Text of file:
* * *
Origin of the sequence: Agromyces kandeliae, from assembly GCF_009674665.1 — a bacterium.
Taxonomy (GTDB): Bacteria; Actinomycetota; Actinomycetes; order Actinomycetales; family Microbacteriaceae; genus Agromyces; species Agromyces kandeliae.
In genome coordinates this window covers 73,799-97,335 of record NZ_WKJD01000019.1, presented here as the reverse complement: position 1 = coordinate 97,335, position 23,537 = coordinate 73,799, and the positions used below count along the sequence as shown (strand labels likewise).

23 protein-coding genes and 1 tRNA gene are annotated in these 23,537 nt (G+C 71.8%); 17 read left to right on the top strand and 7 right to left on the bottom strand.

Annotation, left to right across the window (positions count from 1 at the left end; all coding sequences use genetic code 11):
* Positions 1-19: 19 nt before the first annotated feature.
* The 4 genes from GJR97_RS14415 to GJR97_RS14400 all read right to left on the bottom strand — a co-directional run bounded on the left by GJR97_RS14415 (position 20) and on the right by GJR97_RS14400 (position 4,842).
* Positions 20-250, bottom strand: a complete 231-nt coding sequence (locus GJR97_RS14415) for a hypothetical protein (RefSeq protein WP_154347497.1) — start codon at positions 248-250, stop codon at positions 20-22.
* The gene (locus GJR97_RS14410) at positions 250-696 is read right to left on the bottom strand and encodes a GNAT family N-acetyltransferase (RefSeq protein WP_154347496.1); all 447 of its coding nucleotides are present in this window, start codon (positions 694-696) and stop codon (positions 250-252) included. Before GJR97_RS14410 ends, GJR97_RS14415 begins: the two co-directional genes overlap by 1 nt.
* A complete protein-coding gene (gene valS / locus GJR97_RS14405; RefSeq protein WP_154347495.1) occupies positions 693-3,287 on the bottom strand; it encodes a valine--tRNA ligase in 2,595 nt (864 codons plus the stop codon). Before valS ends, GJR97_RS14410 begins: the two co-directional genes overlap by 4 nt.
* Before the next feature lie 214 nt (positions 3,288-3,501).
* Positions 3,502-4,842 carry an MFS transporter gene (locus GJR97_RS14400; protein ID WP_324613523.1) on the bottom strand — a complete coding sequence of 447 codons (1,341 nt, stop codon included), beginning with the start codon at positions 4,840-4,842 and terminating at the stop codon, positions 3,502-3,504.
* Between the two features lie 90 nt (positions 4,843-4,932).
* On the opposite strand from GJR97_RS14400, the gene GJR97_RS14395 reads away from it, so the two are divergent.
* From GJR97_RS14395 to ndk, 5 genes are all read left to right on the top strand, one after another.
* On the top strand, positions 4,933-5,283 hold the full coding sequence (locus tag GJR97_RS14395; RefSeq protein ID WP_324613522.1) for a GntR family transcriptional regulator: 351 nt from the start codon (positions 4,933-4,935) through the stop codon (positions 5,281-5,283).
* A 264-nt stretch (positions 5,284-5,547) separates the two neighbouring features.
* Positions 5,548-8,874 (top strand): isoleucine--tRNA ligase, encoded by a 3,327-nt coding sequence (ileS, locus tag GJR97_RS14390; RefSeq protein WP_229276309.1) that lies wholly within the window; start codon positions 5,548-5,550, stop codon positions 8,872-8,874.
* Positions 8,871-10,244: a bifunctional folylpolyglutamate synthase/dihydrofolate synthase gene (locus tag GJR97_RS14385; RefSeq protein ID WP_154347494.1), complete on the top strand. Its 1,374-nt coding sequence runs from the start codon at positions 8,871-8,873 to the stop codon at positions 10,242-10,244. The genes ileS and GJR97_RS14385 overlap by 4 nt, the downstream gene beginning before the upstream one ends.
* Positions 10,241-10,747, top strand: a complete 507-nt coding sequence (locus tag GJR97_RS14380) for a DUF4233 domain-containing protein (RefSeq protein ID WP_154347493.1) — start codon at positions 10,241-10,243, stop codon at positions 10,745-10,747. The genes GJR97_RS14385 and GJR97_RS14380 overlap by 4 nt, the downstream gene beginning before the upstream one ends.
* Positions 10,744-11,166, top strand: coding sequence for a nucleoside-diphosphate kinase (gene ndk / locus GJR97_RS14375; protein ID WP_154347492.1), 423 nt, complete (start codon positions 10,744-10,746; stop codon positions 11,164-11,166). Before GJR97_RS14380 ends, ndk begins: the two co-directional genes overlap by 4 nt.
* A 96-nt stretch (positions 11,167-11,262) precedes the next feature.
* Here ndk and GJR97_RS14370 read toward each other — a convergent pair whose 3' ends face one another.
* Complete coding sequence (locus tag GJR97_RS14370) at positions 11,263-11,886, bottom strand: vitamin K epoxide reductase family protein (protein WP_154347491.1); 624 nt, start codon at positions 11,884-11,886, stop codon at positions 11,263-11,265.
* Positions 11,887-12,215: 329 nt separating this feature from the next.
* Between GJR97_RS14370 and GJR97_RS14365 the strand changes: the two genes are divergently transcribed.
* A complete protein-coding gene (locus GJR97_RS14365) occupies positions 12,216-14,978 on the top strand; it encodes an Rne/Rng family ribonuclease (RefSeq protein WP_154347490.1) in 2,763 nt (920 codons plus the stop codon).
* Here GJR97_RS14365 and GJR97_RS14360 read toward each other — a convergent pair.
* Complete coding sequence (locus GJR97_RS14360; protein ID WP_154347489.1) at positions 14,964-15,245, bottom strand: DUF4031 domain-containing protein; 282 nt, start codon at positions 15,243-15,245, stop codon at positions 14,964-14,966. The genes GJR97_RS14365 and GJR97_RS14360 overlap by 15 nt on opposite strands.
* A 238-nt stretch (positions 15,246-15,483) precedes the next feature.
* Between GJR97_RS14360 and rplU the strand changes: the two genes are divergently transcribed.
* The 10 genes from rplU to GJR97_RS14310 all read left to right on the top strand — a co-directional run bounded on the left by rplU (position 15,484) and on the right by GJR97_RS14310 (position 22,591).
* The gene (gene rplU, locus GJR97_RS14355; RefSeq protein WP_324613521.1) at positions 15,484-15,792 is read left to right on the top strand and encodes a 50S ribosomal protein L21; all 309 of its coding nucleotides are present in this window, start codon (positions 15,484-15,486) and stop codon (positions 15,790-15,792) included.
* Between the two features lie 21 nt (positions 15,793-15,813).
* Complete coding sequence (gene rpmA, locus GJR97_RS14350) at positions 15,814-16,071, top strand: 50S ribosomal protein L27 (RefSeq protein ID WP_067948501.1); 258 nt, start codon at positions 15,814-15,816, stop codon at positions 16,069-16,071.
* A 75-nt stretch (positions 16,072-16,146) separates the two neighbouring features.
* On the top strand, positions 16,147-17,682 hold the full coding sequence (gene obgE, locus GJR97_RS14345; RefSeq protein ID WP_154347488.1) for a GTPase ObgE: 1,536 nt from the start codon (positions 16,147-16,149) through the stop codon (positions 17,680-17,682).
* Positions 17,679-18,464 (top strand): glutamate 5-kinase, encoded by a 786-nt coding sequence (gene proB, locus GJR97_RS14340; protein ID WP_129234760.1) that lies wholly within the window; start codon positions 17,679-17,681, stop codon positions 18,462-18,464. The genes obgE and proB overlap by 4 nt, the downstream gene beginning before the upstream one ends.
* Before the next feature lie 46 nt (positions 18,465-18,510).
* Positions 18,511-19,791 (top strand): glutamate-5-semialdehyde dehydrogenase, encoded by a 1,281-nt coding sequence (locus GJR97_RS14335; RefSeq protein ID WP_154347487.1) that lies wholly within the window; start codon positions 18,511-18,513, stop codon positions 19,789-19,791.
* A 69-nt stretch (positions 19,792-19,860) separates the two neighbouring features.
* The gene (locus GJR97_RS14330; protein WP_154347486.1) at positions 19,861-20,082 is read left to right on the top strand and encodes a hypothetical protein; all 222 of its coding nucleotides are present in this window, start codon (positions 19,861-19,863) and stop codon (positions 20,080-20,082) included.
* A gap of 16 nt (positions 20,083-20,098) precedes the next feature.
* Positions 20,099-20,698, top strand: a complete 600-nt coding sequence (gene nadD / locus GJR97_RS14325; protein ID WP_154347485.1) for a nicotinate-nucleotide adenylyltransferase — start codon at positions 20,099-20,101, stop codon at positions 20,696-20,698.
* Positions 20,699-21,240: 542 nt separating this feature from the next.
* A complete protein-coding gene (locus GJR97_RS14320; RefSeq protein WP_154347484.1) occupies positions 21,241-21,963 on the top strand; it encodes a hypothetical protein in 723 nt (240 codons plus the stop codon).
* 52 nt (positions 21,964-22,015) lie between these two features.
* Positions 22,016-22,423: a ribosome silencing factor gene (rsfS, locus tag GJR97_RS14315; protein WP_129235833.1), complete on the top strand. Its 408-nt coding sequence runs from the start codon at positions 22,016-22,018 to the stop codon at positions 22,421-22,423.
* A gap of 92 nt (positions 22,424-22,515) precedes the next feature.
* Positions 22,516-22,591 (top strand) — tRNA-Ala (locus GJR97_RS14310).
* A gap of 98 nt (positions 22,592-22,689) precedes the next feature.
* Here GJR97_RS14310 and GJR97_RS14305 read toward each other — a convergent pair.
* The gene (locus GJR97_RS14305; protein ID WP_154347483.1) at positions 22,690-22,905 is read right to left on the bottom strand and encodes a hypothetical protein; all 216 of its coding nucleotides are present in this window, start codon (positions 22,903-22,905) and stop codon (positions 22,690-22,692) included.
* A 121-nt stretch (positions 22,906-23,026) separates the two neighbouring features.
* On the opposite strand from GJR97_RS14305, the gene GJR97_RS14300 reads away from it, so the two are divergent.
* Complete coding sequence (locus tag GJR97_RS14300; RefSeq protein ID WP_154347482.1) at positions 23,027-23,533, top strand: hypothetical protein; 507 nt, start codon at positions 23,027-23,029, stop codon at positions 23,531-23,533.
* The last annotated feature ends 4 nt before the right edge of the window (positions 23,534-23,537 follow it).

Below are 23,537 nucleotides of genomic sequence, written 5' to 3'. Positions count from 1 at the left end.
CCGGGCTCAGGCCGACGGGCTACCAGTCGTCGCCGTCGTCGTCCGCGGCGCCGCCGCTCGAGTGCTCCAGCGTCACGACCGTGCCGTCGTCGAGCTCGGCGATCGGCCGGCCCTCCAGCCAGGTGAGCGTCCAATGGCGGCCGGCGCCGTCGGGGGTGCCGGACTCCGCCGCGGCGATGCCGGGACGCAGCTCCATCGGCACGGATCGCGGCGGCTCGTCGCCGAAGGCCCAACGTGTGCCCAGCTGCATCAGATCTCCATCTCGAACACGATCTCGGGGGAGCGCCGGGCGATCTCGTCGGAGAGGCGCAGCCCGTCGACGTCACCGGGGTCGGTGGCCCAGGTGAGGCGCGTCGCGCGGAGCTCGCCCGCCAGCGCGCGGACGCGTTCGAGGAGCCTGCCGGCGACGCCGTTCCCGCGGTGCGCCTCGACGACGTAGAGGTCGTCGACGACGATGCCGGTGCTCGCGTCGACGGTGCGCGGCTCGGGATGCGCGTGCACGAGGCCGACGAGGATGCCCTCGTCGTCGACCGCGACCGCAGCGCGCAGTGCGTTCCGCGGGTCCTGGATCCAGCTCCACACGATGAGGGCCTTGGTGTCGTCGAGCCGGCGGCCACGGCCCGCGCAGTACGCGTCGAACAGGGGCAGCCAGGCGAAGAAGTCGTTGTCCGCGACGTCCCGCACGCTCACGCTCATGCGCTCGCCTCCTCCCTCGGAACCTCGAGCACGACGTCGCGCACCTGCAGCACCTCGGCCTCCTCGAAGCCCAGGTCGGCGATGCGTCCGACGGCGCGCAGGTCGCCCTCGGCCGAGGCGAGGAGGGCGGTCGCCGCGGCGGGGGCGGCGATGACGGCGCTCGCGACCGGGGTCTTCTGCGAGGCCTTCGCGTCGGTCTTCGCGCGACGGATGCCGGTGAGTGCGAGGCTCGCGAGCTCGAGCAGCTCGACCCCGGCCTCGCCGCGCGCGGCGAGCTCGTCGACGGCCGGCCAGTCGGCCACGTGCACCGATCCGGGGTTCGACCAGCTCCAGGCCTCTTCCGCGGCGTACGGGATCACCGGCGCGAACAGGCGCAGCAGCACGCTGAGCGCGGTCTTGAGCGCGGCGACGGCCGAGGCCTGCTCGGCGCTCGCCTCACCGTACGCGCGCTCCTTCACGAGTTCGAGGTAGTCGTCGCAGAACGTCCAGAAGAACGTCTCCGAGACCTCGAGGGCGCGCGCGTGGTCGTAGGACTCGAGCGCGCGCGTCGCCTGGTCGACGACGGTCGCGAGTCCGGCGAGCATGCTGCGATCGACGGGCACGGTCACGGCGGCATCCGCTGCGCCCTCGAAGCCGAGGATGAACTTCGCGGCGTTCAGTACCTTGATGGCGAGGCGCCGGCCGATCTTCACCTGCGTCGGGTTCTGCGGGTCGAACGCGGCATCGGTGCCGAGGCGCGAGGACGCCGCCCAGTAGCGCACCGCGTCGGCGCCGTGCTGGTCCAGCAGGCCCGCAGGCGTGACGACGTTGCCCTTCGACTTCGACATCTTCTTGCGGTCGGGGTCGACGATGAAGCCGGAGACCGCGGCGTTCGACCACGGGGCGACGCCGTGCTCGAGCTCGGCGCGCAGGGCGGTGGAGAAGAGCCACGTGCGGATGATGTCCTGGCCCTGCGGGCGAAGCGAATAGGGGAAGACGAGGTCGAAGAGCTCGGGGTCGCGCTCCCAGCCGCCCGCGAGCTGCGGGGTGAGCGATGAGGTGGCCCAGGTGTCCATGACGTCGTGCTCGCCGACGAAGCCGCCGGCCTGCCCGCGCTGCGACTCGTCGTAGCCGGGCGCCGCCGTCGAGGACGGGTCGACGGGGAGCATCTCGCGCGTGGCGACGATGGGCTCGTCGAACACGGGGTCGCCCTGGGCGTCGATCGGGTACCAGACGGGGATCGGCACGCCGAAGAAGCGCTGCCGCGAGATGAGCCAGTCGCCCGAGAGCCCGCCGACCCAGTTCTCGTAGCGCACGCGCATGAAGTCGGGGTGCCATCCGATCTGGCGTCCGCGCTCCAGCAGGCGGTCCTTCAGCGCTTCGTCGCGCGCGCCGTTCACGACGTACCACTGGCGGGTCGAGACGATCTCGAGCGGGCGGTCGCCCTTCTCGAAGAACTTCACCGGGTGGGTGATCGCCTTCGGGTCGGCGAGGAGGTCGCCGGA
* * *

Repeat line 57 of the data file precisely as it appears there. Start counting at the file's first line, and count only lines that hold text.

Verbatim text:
* The last annotated feature ends 4 nt before the right edge of the window (positions 23,534-23,537 follow it).